What's the used Vauxhall Astra sports like?
When the Astra Coupe lost its head to become the Astra Convertible it managed to retain the hard-top's fine driving characteristics. It has precise steering and taut body control, but the ride is firm.
The styling - by Italian design house Bertone - is best described as elegant yet conservative. The Astra isn't as cute a Beetle or Mini, but it's bigger and more practical, a genuine four-seater with the hood up or down.
Everyone gets plenty of room and, with the top down (which can be done remotely with a button on the key), you should be fairly well protected from the wind. Even boot space is good for a convertible and not compromised by having to leave room for the roof.
What used Vauxhall Astra sports will I get for my budget?
How much does it cost to run a Vauxhall Astra sports?
The Astra is cheap to buy and run, although there is a price to pay in the sense that it doesn't have the image of some of its rivals.
If you don't mind that, you'll appreciate the decent economy. The slow 1.6 gives 42mpg, with the 1.8 and 2.0 Turbo delivering 35mpg and 31mpg respectively. The 2.2-litre returns 34mpg. You won't be stung for insurance, either. The 1.6 starts in group 9 and the Turbo falls into group 16, with the 1.8 and 2.2 between the two extremes in groups 11 and 13, respectively.
Servicing is every 10,000 miles and although Vauxhall dealers are generally good value, independent garages should be up to the challenge, and a fair bit cheaper. Every engine (except the chain-driven 2.2) requires its timing belt changed every 40,000 miles, so don't forget to budget for this - or buy a car where the work has already been done.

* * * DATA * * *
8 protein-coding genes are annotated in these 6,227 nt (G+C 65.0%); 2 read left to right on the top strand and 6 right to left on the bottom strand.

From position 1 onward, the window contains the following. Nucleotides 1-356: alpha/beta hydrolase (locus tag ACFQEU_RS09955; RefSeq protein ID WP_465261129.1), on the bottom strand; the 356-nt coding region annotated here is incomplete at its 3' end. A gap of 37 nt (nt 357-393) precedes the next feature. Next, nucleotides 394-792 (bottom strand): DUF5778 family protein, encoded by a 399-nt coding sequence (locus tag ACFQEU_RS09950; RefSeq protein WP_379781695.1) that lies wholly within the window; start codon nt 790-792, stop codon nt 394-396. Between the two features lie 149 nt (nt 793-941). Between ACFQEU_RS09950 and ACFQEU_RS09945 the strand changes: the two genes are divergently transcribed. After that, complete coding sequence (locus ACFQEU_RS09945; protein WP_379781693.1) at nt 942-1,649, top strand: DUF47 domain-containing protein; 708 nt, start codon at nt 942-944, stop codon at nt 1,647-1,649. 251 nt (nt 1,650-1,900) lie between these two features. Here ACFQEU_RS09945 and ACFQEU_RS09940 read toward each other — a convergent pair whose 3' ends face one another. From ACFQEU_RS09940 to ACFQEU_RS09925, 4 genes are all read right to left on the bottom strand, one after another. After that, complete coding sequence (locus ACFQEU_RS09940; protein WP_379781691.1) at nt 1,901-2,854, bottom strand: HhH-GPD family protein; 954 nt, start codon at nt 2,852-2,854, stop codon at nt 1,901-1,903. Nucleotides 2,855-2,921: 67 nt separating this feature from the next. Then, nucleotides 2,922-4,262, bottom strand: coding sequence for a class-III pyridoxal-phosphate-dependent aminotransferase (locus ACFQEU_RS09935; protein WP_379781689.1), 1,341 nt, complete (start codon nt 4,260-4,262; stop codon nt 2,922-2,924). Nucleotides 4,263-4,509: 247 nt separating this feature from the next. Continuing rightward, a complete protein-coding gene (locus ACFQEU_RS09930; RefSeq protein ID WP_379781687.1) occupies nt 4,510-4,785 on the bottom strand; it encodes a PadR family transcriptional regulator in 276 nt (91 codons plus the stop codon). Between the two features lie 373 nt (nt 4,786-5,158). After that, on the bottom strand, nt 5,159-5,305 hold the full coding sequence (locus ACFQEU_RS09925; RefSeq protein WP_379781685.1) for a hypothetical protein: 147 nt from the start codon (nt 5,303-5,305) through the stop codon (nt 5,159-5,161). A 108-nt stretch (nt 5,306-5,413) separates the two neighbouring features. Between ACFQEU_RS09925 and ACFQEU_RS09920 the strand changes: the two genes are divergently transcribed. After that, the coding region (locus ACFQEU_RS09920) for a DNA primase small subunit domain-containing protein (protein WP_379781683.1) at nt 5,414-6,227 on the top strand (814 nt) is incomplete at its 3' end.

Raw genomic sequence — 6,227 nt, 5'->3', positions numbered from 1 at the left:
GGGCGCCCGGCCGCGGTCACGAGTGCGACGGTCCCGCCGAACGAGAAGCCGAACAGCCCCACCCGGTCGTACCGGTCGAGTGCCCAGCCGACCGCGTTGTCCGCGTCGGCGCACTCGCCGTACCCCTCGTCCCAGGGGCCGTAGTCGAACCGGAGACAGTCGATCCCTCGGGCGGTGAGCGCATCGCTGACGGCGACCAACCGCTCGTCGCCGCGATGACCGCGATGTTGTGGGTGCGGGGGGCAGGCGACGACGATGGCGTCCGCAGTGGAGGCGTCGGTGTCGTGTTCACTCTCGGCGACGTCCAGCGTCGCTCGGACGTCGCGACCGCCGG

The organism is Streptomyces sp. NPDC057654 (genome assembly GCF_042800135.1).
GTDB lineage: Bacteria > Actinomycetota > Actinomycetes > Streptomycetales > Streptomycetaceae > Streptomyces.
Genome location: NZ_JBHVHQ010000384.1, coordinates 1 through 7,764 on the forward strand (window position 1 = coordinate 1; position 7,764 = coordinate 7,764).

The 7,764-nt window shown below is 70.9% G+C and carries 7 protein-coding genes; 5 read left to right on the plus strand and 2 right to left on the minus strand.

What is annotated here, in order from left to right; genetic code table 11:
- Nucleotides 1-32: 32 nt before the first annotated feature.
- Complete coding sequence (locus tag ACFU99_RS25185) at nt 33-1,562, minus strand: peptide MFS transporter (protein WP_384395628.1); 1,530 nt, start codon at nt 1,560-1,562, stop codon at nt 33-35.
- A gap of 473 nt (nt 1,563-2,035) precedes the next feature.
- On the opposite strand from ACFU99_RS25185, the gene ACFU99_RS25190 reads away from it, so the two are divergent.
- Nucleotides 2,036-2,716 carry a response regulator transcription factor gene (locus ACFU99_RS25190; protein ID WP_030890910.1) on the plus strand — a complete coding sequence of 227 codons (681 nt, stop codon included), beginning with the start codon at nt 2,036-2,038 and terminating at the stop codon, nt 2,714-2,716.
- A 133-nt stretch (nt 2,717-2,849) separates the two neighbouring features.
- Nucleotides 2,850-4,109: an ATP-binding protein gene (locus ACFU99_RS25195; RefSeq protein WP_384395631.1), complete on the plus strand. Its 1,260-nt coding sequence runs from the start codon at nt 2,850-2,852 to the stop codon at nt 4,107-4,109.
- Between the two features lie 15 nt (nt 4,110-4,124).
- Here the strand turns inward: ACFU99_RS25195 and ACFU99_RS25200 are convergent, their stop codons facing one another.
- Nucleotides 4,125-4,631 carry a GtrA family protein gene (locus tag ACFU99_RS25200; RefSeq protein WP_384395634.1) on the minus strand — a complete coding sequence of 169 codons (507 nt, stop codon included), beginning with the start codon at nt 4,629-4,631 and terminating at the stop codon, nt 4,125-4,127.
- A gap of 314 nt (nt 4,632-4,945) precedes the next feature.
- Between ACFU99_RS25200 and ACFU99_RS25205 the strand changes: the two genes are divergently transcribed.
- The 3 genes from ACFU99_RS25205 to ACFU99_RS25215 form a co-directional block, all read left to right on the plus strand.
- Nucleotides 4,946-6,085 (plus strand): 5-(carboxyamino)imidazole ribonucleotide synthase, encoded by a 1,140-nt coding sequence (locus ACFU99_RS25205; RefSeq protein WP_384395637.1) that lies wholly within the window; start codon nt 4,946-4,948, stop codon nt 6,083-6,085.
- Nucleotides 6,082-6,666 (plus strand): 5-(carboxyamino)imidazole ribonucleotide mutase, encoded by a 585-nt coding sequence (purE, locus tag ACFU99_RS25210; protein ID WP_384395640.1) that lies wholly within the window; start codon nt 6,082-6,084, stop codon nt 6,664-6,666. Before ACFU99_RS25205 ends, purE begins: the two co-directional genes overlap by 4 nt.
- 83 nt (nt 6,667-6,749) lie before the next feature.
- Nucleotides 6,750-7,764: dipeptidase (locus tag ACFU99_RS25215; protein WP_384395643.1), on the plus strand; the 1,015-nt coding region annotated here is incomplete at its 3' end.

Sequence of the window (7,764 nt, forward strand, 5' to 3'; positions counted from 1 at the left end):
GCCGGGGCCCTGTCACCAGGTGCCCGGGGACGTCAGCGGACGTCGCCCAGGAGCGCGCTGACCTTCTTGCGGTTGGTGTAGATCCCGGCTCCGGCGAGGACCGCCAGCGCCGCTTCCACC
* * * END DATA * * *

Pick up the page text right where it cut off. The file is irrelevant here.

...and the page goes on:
Finally, don't worry too much about unscheduled work. Warranty Direct says Astras have a reasonable reliability rating and low average cost of repairs.
Which used Vauxhall Astra sports should I buy?
The Convertible has a choice of four petrol engines. The 123bhp 1.8-litre has enough power to feel nippy, while the 2.2 with 144bhp has plenty of oomph and is great on twisty roads. The 2.0-litre turbo delivers near-150mph performance, but for those who prefer a slower pace there is a 1.6 with 99bhp. The only auto option was on the 2.2-litre, but it's no more than competent.
The 2.2 is probably the best all-rounder. It has much better performance than the 1.8, but its fuel economy and used prices are very similar.
Whichever you go for, you won't be short of kit. Alloy wheels, air-con, anti-lock brakes, front airbags, electric windows and roof and a CD player are standard on all models.
All but the 1.6 have traction control as standard and the 2.0T and 2.2 add cruise control and a CD multi-changer. Later cars generally have more kit, so they're worth seeking out.